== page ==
Sunday, July 15, 2012

Field Trip: Maison Picassiette

About an hour outside of Paris is the lovely city called Chartres (pronounced like "shark" but make a guttural sound when making your 'k'). Nestled in this town is one of the most famous cathedrals in all of France. Many tourists flock to see the Gothic architecture of Notre Dame de Chartres, and many leave without experiencing one of Chartres' most inspiring places: Maison Picassiette.

Image via Photocosmos
Image via Photocosmos


Maison Picassiette was the aspiration of Raymond Isidore. Born in 1900, Isidore began transforming his property at age 30. The project lasted 25 years.

The total time of the mosaics on the property have been estimated at 29,000 hours. There are over 4 million pieces of broken crockery, pottery, glass, and found objects that have been masoned into the walls. That's over 15 tons of mosaic!

The name comes from a meshing of the French words 'pique' and 'assiette', which means something along the lines of being taken or stolen from a plate. 'Maison' means house. So, Maison Picassiette is the house of broken plates.

Sadly, photos were not allowed. The place has seen better days, too- Many paintings are faded, children on school field trips run freely around the property, tearing pieces off or trampling the gardens. The property became a historic monument in 1982.

Since photos were not allowed, I borrowed and cited images from other websites. In this post, I'll give you a quick rundown of the property in images...

The house is located on a very plain very residential street. Literally, you walk through a narrow garden path to get to the property. The first building that you see is this:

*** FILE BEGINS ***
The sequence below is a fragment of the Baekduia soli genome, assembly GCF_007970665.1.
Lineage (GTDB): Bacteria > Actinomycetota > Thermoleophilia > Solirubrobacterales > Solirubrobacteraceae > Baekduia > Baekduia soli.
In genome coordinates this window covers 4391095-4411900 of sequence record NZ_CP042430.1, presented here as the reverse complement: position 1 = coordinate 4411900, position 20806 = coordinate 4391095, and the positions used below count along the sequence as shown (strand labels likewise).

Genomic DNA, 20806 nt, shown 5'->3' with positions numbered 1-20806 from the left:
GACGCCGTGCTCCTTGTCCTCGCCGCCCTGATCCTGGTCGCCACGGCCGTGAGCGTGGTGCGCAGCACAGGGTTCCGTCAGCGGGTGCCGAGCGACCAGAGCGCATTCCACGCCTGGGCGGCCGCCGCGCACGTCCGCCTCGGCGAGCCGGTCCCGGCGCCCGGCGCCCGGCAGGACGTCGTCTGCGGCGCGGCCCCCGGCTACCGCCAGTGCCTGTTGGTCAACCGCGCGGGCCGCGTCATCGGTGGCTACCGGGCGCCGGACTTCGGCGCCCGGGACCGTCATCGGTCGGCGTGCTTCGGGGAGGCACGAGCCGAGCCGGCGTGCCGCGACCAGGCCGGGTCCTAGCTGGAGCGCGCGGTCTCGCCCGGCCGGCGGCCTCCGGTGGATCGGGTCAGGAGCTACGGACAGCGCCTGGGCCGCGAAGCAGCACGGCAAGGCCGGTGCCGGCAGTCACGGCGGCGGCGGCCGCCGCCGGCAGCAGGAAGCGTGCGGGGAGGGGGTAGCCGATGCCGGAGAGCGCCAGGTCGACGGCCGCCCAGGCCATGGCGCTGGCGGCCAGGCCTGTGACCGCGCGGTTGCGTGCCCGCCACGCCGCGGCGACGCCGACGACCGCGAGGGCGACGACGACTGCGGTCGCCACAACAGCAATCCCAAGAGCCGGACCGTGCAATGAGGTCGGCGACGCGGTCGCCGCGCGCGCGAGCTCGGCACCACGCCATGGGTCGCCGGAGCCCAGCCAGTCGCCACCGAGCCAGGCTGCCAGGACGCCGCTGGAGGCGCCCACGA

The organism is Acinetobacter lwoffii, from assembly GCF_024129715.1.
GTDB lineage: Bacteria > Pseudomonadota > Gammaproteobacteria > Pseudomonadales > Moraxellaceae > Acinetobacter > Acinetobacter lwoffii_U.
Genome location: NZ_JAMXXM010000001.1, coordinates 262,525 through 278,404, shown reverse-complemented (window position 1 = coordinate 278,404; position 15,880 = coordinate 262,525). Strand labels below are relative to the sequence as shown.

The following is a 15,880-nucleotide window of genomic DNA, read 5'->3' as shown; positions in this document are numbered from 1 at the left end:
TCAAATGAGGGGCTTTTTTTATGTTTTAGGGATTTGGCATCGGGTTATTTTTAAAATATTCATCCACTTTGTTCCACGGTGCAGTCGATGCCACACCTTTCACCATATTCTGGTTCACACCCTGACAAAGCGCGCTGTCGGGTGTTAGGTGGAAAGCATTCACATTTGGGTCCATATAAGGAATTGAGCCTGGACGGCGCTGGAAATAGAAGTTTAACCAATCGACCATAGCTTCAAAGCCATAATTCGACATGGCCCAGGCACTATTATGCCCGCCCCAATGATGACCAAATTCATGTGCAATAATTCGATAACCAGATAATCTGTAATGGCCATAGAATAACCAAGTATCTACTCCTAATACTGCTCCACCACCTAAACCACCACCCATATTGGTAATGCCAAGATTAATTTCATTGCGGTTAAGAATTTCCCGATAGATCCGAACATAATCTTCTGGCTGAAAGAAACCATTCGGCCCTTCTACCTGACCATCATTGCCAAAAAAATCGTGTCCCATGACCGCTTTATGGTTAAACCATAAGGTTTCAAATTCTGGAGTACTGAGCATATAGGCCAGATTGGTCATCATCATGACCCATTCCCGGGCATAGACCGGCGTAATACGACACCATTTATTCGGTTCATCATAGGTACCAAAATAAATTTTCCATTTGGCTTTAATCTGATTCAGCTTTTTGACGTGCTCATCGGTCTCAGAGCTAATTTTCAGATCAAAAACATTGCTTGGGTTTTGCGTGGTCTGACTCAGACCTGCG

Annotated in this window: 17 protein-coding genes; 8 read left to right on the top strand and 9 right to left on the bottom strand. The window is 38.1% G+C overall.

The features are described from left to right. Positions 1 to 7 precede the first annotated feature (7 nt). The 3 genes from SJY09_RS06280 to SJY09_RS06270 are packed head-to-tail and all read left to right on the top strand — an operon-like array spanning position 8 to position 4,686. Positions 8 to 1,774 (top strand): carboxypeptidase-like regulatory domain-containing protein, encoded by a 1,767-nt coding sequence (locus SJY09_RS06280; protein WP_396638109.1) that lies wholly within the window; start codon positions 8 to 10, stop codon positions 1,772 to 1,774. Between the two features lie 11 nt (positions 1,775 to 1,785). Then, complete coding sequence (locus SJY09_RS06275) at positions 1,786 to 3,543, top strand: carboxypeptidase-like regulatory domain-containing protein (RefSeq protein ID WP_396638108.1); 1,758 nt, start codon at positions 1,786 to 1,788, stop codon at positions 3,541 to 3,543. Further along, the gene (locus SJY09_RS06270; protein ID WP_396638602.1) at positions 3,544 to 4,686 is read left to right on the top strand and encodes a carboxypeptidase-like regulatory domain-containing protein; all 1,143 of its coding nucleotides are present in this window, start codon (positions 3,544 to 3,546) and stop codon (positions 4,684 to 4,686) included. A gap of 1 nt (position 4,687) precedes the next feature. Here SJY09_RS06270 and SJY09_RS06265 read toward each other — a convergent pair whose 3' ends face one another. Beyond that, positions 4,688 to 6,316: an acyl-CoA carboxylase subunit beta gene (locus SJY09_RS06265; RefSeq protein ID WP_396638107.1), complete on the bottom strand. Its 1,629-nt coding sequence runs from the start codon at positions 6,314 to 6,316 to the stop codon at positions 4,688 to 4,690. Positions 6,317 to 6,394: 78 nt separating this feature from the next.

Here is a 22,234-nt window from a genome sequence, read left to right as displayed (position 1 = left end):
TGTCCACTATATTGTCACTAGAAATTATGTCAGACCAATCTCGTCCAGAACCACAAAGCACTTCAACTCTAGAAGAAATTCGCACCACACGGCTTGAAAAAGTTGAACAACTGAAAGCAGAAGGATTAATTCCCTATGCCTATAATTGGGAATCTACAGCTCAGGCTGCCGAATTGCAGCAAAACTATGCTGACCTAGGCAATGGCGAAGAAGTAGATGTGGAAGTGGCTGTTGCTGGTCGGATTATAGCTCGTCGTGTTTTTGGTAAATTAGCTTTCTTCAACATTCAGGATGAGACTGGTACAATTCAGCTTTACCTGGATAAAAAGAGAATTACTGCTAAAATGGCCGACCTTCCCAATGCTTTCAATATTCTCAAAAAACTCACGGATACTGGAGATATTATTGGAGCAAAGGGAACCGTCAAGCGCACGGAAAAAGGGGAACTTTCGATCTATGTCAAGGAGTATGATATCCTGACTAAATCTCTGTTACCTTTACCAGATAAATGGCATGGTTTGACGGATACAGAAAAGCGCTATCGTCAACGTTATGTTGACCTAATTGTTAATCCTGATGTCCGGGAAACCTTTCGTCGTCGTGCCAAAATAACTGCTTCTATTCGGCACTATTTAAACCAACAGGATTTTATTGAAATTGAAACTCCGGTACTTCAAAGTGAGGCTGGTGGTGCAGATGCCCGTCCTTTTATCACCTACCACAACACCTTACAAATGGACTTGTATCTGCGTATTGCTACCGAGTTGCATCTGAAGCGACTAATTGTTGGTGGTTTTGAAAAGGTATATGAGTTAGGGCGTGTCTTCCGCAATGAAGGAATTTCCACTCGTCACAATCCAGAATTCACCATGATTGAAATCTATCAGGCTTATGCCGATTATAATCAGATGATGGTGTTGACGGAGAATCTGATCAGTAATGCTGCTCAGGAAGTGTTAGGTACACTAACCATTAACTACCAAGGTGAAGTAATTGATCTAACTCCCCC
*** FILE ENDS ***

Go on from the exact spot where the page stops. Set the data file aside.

Image via Les Grigris de Sophie
The concrete daisy fence to your right is faded but you can still admire the craftsmanship. It is obvious that a lot of love went into making this piece of art. Every pot and planter has a mosaic. They are filled with beautiful flowers.

Image via Isdael
Image via Photocosmos
The side wall of this courtyard features the Chartres cathedral, among other landmarks:

Image via Isdeal
Image via Perche-Gouet
The house itself is truly magnificent:

Image via Linternaute Voyage
Image via Jetsetta

Walking past this first little courtyard (note the little mosaic guitar leaning up against the house!) you can peek into the home. It is roped off but you can still look inside. The first room is the kitchen:

Image via Pnoirjean
Image via Conoce Francia
This is when you realize that Isidore is also a painter. There are swallows painted above Chartres on the wall. The ceiling is a bunch of flowers with a large flower housing the light fixture. Looking to the left, you notice the stove...
Image via Artmaniac

Image via Photocosmos
Moving on to the window to see the next room, you realize that it is a sitting room:

Image via Photocosmos
Image via Photocosmos
Image via Artmaniac
And, peeking into the last room on the left, you see the bedroom. It is complete with Isidore's wife's sewing machine, which is also covered in mosaic:

Image via Stopping Off Place
Image via France Voyage

Image via Artmaniac
Image via Artmaniac